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Concepts: Events, Streams and Rights

Alexis211 edited this page Oct 28, 2014 · 4 revisions


The data atom in Evernest is the event. An event can be any kind of data, but since these pieces of data are ordered chronologically (in the order in which they have been inserted), it is more convenient to think of them as events.

We use the term event because a common use case of Evernest is log monitoring, and log entries are time-ordered.

For instance, an event can be an access to a given resource on a web server, or an action in a content manager (adding, removing or editing an object). It can also be a commit in a project.

Technically, events are just strings that you can format as you wish.


Events are pushed into some big timelines called streams. A stream is nothing more than a collection of events and contains generally the succession of events generated by a given source.

For instance, a stream can gather all events related to a development project (commits, merges, comments, issues, etc). Or it can be made of your system logs.

Events in a stream are designated by their ID. When you push a new event, Evernest returns you its ID.

Events from a stream can be accessed in two ways:

  • Get a random event
  • Get a slice of the timeline, i.e. all the events between two IDs


A source is a program that pushes events though the Evernest API.

A stream can be filled by one or more sources. And a single source can push events to many streams. It is up to you to organize your streams as you wish.

For instance, let's imagine you have a stream for your system errors and another one to log all information about, say, your mailing server. You may want your mailing error manager to log errors in both streams. Moreover this will not be the only program to write to the system errors stream.

Actually, sources are an abstraction of programs. It adds a level of indirection since it is just represented as an API key, so that many programs can act as the same source or a single program can have several modules accessing the Evernest API with different rights. This organisation allows you to deal with complex setups and add sanity mechanisms (different parts of the same program will act as different sources with different rights).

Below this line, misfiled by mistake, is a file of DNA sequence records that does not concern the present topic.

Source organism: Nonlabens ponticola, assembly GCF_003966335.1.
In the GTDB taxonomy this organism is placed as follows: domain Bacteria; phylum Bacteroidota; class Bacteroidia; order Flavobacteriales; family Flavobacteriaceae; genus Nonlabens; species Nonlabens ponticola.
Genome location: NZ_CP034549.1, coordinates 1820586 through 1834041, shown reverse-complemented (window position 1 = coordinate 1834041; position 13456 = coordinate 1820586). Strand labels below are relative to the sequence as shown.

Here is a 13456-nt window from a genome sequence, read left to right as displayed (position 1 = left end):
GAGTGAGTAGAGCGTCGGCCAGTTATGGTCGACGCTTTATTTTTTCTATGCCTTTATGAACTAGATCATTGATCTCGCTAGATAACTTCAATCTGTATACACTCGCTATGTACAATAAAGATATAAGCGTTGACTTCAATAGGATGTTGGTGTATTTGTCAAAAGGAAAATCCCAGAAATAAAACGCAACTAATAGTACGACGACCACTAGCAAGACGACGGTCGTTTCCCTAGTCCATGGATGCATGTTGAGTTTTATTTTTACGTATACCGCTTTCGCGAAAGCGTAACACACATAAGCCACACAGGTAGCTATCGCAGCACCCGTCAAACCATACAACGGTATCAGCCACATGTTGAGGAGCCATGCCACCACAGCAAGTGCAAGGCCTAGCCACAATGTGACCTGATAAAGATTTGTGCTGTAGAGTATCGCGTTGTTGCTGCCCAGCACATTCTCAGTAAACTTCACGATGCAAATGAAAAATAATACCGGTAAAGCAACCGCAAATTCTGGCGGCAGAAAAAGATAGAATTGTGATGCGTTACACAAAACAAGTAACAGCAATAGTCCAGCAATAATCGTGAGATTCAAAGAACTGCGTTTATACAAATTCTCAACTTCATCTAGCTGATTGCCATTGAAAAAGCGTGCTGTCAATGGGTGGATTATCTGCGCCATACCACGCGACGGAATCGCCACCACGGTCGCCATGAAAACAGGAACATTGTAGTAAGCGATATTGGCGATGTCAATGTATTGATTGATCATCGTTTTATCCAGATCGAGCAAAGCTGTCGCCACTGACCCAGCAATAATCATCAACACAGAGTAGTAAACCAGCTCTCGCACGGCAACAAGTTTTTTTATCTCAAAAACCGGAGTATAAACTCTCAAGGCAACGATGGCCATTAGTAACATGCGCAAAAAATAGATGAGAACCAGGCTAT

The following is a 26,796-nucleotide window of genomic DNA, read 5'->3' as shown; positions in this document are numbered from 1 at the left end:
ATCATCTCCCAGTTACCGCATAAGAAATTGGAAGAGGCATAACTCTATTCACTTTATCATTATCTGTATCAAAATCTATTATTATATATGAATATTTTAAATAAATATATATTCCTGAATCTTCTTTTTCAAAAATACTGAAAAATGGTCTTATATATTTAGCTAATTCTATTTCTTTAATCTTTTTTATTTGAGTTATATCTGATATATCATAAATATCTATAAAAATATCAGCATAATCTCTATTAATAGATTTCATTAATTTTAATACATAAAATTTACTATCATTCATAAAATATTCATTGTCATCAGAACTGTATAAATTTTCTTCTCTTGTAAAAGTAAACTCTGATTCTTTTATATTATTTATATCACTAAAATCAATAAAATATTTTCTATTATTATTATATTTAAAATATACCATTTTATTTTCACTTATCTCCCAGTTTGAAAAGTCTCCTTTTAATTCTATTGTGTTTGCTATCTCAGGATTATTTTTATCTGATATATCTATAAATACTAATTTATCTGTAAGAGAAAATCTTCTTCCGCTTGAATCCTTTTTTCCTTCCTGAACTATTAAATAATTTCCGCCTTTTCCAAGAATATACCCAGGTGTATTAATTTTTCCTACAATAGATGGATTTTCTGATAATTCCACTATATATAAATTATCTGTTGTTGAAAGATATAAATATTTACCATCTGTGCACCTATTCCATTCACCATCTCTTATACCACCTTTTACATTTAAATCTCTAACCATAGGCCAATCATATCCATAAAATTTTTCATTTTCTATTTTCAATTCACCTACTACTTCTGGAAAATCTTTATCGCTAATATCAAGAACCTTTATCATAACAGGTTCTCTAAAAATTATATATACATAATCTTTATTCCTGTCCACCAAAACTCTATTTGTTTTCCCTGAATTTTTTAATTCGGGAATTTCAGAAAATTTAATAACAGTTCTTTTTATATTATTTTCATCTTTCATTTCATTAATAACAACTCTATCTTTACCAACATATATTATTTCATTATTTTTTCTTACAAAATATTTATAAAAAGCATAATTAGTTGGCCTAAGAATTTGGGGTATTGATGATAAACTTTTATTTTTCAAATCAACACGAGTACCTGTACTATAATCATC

Another benefit of this abstraction is that whenever a source gets corrupted (i.e. the API key has been compromised), you can invalidate only the key associated with that program, without having to add a new key in each project that you've connected to Evernest. There is fundamentally no problem in using your Evernest account to manage many independant projects.


In order to organize your streams and the sources that access it, Evernest embeds a basic rights system.

A right is the set of actions a given source has on a given stream. The source can:

  • Do nothing (NoRights)
  • Read from the stream (ReadOnly)
  • Write to the stream (WriteOnly)
  • Read from and write to the stream (ReadWrite)
  • Read, write and edit the related table rights (Admin)

For instance, the previous mailing application would be able to send errors to the system errors stream but should not be able to read it because it contains information about the whole system.

The Admin rights can be ignored in most basic projects in which right tables are static, i.e. you manually provide sources their rights and it will not be changed by the programs themselves (although you may want to change your workflow at some point).

But if you want to build a program that helps you managing some streams and sources, you may provide it the Admin rights. Note that these rights allow you to get a list of all available sources.

Your base source (i.e. your first API key) is a special key that always keeps the Admin rights on all your streams. If this key was to be corrupted, you cannot simply destroy the key but need to regenerate a new one in order to replace it.

User Rights

Rights are a very powerfull way to keep control on which application does what with which stream, but it becomes tricky when you want to use it in order to work with other people and allow them some actions on some streams.

You could create new sources and give them to your collaborators, but it won't be possible for them to organize themselves with differents sources and have a flexible workflow in turn. Sources should remain what they are, namely programs. It should not be a hacky way to give access to some part of your streams or you'll get into trouble sooner or later.

So we developped another right system, defining relations between people. Right names are the same: NoRights, ReadOnly, WriteOnly, ReadWrite and Admin.

But these are the rights a user has on a stream, and not a source. Basically, it is a right for a user to create sources writing into or reading from the stream. The user you give the right to can then organise his API keys as he wants.

The Admin right allow the user to edit user rights. Many users can have it, so that you can easily share streams with other users.

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